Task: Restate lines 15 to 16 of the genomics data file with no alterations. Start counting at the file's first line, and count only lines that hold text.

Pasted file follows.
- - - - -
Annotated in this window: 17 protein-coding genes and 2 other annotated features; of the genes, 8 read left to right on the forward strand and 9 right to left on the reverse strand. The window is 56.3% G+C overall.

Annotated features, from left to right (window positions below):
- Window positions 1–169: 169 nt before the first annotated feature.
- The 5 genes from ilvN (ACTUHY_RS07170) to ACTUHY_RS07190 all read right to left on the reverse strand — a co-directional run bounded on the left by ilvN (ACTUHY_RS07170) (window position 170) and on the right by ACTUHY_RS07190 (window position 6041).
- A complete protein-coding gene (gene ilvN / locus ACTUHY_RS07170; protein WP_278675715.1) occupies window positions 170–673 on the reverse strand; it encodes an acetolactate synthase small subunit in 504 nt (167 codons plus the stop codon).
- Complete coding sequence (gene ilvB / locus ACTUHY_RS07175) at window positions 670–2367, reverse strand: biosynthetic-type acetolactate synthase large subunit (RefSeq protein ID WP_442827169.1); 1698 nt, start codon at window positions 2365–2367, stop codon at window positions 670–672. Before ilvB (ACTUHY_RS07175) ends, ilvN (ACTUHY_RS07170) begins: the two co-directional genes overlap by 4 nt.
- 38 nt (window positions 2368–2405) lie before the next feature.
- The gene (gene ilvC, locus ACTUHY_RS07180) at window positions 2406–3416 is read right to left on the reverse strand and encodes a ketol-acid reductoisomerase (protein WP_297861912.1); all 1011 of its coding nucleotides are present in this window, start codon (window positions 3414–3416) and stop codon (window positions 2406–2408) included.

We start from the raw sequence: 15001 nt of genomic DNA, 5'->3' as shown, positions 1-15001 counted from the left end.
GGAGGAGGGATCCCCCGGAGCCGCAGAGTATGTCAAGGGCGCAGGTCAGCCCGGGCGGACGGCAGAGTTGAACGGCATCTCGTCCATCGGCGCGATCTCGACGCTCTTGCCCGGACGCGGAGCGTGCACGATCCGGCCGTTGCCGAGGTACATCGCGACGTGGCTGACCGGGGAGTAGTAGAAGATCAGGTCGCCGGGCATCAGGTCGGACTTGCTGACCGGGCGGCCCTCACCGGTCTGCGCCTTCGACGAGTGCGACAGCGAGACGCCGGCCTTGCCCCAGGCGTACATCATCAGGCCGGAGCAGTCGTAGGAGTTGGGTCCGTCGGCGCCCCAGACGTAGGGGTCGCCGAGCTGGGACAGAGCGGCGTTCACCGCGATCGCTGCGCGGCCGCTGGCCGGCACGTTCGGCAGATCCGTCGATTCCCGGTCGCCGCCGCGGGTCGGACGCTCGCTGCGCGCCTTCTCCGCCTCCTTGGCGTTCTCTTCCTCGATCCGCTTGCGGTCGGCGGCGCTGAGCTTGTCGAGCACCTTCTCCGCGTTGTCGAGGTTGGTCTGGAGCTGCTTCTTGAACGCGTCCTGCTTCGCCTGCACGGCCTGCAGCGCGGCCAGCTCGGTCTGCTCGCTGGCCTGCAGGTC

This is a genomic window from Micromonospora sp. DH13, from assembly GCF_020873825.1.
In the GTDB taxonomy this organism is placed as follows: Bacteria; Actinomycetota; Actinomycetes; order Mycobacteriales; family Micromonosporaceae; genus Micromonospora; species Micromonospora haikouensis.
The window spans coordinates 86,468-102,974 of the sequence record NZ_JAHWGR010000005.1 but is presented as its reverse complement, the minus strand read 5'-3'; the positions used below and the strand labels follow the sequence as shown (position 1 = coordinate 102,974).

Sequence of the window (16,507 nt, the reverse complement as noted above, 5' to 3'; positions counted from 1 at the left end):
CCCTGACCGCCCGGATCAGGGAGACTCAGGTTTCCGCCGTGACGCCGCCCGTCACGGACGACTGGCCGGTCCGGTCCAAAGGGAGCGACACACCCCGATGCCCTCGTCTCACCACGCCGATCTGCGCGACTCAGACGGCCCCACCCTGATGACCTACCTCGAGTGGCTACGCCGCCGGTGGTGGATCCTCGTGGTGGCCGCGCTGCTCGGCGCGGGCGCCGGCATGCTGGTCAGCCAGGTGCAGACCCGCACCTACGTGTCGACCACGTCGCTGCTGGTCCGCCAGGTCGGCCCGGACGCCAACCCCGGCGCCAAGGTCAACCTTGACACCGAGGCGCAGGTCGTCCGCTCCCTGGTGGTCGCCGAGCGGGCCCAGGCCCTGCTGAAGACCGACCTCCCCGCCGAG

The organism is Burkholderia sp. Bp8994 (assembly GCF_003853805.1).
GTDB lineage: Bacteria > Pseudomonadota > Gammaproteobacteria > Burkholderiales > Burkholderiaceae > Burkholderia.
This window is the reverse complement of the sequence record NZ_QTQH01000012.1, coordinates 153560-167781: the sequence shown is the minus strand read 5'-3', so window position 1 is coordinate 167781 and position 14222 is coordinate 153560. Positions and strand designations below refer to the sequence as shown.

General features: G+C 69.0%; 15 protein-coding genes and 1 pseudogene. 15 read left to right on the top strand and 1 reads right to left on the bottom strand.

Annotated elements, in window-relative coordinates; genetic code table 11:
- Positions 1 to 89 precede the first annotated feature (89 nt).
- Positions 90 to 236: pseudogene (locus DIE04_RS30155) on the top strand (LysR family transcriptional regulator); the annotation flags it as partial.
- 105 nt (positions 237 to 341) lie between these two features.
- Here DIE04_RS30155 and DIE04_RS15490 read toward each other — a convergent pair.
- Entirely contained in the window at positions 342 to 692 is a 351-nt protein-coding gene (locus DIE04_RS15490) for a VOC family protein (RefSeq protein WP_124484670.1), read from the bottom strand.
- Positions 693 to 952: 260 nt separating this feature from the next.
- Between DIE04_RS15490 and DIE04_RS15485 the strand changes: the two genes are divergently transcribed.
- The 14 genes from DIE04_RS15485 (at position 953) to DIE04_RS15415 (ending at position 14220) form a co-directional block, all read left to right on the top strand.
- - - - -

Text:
CCCTGACCGCCCGGATCAGGGAGACTCAGGTTTCCGCCGTGACGCCGCCCGTCACGGACGACTGGCCGGTCCGGTCCAAAGGGAGCGACACACCCCGATGCCCTCGTCTCACCACGCCGATCTGCGCGACTCAGACGGCCCCACCCTGATGACCTACCTCGAGTGGCTACGCCGCCGGTGGTGGATCCTCGTGGTGGCCGCGCTGCTCGGCGCGGGCGCCGGCATGCTGGTCAGCCAGGTGCAGACCCGCACCTACGTGTCGACCACGTCGCTGCTGGTCCGCCAGGTCGGCCCGGACGCCAACCCCGGCGCCAAGGTCAACCTTGACACCGAGGCGCAGGTCGTCCGCTCCCTGGTGGTCGCCGAGCGGGCCCAGGCCCTGCTGAAGACCGACCTCCCCGCCGAG

The organism is Burkholderia sp. Bp8994 (assembly GCF_003853805.1).